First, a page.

India’s state elections and the continuing irrelevance of the Indian National Congress
Author: Arun R Swamy, University of Guam All of the participating parties in the latest round of Indian state elections made some gains — with one exception. The once-dominant Indian National Congress (INC) continued its slide into irrelevance. The national ruling party, the Bharatiya Janata Party (BJP), did not fare much better but could take […] The post India’s state elections and the continuing irrelevance of the Indian National Congress first appeared on East Asia Forum.
Author: Arun R Swamy, University of Guam
All of the participating parties in the latest round of Indian state elections made some gains — with one exception. The once-dominant Indian National Congress (INC) continued its slide into irrelevance. The national ruling party, the Bharatiya Janata Party (BJP), did not fare much better but could take some solace from expanding beyond its traditional strongholds, mostly at the expense of the INC.
The big winners were regional parties who continued to dominate in the states they govern. Yet even for these parties, the elections hid some dark clouds. Set against the backdrop of India’s second COVID-19 surge in which a homegrown variant of the virus is ravaging the country, the elections provide few clues for the future.
Five jurisdictions went to the polls this spring in a process spread out over several months due to concerns about security and the spread of COVID-19. Two states, Tamil Nadu and Kerala, and one union territory, Puducherry, were in the southern cone of the country. Two states, West Bengal and Assam, were in the east. None were in the core BJP regions in northern and western India.
Only in Assam did the contest resemble the national political scene with the incumbent BJP-led National Democratic Alliance defeating the INC-led United Progressive Alliance (UPA) to retain power. Since each alliance in the state was led by its respective national party, the election replicated the national alignments. But with a proliferation of regional and ethnic parties comprising both alliances and playing a spoiler role, it was hard to draw a line from this result to a potential national election.
Regional factors were even more decisive in the other states, particularly in West Bengal. Chief Minister Mamata Banerjee, who broke away from the INC in 1998 to form the regional Trinamool Congress, led her party to a third successive victory but lost her own seat in the legislature following a concerted BJP effort to unseat her. While she can continue as chief minister as long as she is elected to the legislature within six months, this personal defeat may not augur well for her national ambitions.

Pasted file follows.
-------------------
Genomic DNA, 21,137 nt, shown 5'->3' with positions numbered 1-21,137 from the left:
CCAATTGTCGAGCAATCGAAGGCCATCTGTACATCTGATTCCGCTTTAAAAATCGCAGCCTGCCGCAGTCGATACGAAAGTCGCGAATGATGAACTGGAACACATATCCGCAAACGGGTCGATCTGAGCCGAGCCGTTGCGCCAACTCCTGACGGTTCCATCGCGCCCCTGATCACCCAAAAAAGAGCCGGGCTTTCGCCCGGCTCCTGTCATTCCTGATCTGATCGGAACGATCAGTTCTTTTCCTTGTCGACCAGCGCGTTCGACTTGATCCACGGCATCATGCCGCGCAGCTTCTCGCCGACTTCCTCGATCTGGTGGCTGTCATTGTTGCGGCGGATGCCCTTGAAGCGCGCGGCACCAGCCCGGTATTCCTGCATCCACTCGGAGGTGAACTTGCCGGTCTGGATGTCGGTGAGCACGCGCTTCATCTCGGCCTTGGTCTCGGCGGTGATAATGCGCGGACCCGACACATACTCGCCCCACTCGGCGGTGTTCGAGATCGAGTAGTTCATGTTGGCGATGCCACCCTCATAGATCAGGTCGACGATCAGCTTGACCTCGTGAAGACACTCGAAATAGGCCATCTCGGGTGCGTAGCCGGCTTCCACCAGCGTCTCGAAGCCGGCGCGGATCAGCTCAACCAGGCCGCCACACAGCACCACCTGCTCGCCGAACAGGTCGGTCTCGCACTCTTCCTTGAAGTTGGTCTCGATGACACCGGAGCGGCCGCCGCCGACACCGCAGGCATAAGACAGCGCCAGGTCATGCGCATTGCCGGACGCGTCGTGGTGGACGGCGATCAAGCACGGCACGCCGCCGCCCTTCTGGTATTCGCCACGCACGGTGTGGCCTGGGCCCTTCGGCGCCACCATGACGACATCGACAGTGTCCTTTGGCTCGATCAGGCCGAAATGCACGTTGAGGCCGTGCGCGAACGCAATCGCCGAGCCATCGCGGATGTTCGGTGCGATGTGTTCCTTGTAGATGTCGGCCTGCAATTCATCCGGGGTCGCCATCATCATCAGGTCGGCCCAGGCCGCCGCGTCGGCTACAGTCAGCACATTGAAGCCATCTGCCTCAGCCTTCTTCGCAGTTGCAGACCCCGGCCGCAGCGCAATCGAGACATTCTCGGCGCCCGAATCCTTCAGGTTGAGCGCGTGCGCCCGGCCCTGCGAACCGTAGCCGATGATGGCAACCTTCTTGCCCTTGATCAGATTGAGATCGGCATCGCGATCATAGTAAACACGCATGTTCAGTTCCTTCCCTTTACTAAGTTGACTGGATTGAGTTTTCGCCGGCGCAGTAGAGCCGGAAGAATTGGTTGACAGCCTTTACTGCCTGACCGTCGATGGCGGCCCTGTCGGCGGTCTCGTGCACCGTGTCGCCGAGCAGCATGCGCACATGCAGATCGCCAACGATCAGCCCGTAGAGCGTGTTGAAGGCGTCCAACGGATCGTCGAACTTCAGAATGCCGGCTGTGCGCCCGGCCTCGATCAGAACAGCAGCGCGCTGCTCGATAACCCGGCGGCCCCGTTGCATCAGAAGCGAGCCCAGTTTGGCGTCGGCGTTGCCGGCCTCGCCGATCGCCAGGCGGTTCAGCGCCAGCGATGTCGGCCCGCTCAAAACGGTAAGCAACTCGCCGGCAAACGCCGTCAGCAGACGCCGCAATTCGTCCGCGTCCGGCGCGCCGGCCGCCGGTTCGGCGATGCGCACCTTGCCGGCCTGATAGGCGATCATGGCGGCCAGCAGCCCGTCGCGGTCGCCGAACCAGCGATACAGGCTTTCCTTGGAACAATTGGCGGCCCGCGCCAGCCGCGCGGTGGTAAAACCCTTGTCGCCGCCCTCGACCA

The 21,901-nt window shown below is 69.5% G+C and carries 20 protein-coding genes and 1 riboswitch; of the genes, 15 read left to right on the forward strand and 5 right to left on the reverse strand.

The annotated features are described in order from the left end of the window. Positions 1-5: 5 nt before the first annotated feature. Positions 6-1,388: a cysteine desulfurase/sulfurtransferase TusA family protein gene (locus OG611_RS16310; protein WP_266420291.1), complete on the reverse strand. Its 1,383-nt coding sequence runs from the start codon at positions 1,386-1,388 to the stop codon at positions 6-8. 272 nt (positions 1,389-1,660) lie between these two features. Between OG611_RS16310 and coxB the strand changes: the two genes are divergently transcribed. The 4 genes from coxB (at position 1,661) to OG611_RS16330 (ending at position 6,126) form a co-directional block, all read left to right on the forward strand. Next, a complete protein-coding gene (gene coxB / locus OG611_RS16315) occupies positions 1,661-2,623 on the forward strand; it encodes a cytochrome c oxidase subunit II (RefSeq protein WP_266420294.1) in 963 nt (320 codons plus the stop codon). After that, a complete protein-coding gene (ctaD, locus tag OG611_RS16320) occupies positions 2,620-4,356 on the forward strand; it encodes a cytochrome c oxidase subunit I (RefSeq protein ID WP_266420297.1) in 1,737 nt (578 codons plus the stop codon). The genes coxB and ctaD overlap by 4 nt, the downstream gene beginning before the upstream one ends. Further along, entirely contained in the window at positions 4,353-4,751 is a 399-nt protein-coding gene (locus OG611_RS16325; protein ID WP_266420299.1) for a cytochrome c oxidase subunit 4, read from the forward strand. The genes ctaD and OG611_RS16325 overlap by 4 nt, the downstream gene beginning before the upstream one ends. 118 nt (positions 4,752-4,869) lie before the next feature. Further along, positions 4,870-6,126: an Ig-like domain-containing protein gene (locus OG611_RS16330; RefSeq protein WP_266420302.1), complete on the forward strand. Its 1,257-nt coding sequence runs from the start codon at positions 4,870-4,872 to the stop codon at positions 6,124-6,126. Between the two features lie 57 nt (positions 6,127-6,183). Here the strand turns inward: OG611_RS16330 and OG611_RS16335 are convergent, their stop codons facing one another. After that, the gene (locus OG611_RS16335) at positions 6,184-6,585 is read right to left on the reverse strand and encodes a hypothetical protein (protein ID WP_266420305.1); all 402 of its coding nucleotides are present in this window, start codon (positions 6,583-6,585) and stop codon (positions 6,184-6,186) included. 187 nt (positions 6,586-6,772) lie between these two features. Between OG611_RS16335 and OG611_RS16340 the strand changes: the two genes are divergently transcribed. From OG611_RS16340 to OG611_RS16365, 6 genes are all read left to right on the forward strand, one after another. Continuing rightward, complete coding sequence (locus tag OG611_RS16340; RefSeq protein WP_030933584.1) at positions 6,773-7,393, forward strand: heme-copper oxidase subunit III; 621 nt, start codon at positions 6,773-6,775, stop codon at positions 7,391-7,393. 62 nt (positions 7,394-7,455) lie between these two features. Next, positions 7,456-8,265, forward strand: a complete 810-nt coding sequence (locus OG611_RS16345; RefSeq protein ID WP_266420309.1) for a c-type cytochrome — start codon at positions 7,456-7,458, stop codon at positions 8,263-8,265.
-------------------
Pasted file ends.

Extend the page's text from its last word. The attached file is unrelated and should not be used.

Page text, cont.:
In West Bengal, the BJP’s emergence as the alternative to Trinamool may prove the real story. In a state which once boasted the world’s longest-running democratically elected communist government (1977–2011), the once-dominant Communist Party of India-Marxist (CPI-M), allied with the remnants of the INC in the state, finished a far-off third.
But in Kerala, it was the CPI-M-led Left Democratic Front (LDF) that won an unprecedented second term in office — in a state where the LDF and INC-led United Democratic Front have alternated in power every election for 40 years. The BJP, which had pushed to establish itself in the state, drew a blank.
Kerala’s eastern neighbour, Tamil Nadu, was the only state in which the incumbent party lost power. Since the All India Anna Dravida Munnetra Kazhagam party, which lost power, is part of NDA while the victorious Dravida Munnetra Kazhagam is part of the UPA, this election technically saw a shift from a BJP-aligned government to an INC-aligned one.
But with both national parties playing a marginal role, the outcome reflected local rather than national factors, notably the death of both regional parties’ longstanding leaders since the last election. And given that Tamil Nadu has been governed since 1967 by one of two wings of the Dravidian movement — the political expression of Tamil cultural nationalism — the national implications were indirect at best.
The Tamil-speaking former French enclave of Puducherry also saw its government change, this time benefiting the BJP. But the incumbent government did not so much lose as fragment, as many INC leaders defected to a rebel faction that allied with the BJP, or to the BJP itself. Puducherry joins a long list of states and territories governed by a rebel INC faction.
Given the varied local political configurations and the fact that incumbent parties won across the political spectrum, it is difficult to draw any serious lessons from the elections for the future of Prime Minister Narendra Modi’s BJP government. It is also impossible to gauge what effect the COVID-19 surge might have had — or might still have — on the BJP’s political fortunes since most of the voting occurred in March, before the worst of the current surge.
One fact that stands out is the continued decline of the INC and its putative leader, Rahul Gandhi. Rahul, the son, grandson and great-grandson of former prime ministers, has been a reluctant and ineffectual leader. He was thrust into a position he does not want by the INC’s chronic inability to agree on a democratic (or any) process for selecting its leaders.
This has caused many factions, led by figures like Mamata Banerjee who command real popular support, to leave the party. Several of these govern individual states quite successfully, but none can challenge the BJP nationally. The future of Indian politics and the fate of the Modi government depends on whether the INC gels into an effective alternative or continues on the path of irrelevance.
Arun R Swamy is Professor of Political Science at the University of Guam.The post India’s state elections and the continuing irrelevance of the Indian National Congress first appeared on East Asia Forum.